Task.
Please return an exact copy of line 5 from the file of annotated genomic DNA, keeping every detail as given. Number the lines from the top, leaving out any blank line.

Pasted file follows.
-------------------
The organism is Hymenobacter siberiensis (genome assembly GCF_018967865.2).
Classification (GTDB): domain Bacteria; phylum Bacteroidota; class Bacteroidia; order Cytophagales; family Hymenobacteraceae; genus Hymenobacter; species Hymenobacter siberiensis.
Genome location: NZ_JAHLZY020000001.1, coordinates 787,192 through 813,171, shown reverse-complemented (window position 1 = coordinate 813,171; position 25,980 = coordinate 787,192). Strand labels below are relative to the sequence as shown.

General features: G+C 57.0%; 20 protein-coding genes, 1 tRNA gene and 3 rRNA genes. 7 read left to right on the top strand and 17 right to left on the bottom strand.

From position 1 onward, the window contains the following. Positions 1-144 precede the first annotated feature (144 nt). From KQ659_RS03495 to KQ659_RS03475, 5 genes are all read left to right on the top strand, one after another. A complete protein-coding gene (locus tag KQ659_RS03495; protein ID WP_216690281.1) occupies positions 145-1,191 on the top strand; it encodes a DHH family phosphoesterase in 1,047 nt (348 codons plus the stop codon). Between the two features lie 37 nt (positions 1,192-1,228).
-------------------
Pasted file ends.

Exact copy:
From position 1 onward, the window contains the following. Positions 1-144 precede the first annotated feature (144 nt). From KQ659_RS03495 to KQ659_RS03475, 5 genes are all read left to right on the top strand, one after another. A complete protein-coding gene (locus tag KQ659_RS03495; protein ID WP_216690281.1) occupies positions 145-1,191 on the top strand; it encodes a DHH family phosphoesterase in 1,047 nt (348 codons plus the stop codon). Between the two features lie 37 nt (positions 1,192-1,228).